A CORD for tying round a MAIL or for tying a mail to a HORSE. Mailing cord is sometimes found with the protective PACK CLOTH as in 'two packe clothes two maylinge cordes' [Inventories (1639)], or accompanying the package it will be used to tie up as in 'Cloakebags & some malinge Corde' [Inventories (1617)].
Raisins from the southern Spanish district around the port of MALAGA, possibly an alternative name for RAISIN OF THE SUN. Into this century the choicest MUSCATEL grapes grown in the district were sun-ripened on the vine, the leaves being partially stripped off to facilitate the process which lasted two or three weeks. The slow process meant that the new crop arrived later in the season than inferior types such as the DENIA RAISINS [Simmonds (1906)]. It is probable that these were the same methods used in the early modern period. Malaga raisins were apparently imported, during the seventeenth century at least, in a distinctive BASKET subsequently used by the grocer and hence termed a 'grocer's basket' [OED, Malaga]. From 1693 until the Gloucester Coastal Port Books ended in 1765, the basket was the second most common container for RAISINS (unspecified) carried up the river Severn. This may be diagnostic of the type involved.
This term has not been found in the OED, but Randle Holme defines male sticks as 'the peeces of wood on the Male-pillen' [Holme (2000)]; that is they helped to make secure any packages fixed to a MALE PILLION behind a SADDLE.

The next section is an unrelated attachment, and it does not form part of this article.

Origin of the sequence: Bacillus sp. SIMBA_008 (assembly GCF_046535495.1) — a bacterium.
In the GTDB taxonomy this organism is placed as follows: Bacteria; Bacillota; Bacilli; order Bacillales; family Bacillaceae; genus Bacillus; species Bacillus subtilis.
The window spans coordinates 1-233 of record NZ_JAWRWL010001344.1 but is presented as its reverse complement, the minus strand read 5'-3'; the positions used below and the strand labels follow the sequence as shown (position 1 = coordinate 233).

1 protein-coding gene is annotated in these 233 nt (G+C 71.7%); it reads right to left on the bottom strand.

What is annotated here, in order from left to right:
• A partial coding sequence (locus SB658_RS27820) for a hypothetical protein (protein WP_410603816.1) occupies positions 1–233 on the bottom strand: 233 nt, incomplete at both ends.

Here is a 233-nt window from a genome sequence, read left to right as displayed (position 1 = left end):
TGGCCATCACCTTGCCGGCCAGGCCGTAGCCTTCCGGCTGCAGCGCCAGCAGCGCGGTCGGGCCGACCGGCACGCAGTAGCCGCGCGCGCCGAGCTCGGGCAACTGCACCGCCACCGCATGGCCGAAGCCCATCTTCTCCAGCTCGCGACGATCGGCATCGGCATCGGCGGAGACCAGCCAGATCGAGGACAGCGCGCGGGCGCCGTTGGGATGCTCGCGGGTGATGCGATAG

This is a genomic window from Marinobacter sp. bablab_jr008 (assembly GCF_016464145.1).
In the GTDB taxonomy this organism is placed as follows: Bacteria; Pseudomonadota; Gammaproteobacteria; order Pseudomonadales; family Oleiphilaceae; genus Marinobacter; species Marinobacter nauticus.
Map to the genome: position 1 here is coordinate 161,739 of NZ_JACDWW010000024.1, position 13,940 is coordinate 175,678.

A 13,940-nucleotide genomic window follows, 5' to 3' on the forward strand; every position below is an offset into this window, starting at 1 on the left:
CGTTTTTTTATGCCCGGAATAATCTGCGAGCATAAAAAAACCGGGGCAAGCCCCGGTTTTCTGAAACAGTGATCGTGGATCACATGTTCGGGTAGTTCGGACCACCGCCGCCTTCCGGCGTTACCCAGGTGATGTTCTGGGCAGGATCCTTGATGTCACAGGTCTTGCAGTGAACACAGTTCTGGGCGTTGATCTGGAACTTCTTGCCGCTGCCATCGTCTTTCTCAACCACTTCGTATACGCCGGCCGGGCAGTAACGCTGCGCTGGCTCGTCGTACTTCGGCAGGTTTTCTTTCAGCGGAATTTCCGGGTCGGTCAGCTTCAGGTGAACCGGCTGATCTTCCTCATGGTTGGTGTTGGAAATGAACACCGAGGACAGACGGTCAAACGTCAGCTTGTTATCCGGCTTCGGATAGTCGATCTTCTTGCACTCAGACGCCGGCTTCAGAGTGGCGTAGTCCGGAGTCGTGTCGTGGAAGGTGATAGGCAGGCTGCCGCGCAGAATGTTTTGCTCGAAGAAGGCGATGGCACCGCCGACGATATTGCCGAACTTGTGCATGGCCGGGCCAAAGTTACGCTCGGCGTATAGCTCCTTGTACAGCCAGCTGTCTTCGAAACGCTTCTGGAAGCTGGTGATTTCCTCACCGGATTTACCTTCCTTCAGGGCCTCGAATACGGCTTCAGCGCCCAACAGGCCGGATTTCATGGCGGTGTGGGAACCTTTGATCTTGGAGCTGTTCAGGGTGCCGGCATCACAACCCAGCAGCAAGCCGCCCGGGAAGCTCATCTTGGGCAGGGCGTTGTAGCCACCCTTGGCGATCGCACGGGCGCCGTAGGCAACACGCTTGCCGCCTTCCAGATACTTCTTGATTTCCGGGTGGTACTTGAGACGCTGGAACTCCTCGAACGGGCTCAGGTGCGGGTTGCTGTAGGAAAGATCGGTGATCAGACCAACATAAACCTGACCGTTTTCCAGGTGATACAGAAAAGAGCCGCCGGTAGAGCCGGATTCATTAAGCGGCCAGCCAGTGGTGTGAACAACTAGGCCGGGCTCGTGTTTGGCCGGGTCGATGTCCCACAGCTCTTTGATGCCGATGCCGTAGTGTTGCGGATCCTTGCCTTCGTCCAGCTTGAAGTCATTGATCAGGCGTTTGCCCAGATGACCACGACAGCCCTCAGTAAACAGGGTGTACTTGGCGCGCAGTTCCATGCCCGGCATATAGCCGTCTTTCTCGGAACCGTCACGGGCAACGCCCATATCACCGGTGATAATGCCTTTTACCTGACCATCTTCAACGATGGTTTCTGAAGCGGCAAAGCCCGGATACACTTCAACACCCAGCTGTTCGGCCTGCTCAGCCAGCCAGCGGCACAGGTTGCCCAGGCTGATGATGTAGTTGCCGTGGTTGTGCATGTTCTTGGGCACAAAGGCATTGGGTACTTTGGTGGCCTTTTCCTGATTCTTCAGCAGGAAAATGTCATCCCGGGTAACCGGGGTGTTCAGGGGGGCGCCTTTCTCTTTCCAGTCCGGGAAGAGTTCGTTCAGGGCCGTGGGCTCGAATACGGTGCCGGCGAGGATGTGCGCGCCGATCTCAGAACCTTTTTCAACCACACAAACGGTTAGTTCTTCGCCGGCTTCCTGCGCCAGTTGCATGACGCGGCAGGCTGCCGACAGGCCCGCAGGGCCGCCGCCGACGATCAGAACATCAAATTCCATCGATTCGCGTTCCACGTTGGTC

BARLEY or other grain prepared for brewing by steeping and germinating, which converts the starch in to sugars. The sugars are then preserved by drying the malt, usually in a MALT KILN, in which the malt was separated from the fire by a HAIR CLOTH. The differential in value between the malt fresh from germination, sometimes called GREEN MALT, and the DRIED appears to have been surprisingly small, considering that careless drying could ruin the entire batch [Inventories (1620)].
Although brewing to some extent competed with BREAD - making for grain, WHEAT was better suited to the latter, and barley to the former, though other grains were also used, including wheat. For example, John Houghton noted that in parts of northern England, where they were the most common crop, OATS were malted, though the resulting ALE and BEER was 'more laxative than that which is made of malted barley' [Houghton]. OAT MALT is occasionally found, as in 'Barley malte and ote malte' [Inventories (1577)]. PEAS and BEANs were also used at times to improve the quality of the YEAST. However, Houghton noted that RYE was never used and BIGG only occasionally [Houghton]. He had been informed that the two most common types of BARLEY used were SPRAT or BATTLEDORE [Houghton]. Steeping increased the amount of product 'by four BUSHEL in every 20' according to one act [Acts (1713)], but elsewhere different figures are found. John Houghton noted that the traditional way of drying malt in Derbyshire, had been by placing the malt on straw. This had been eclipsed fifty years before Houghton was writing by the adoption of COKE to dry malt. According to Houghton, Derbyshire was the forerunner in this development 'that all England admires' [Houghton]; [Sambrook (1996)].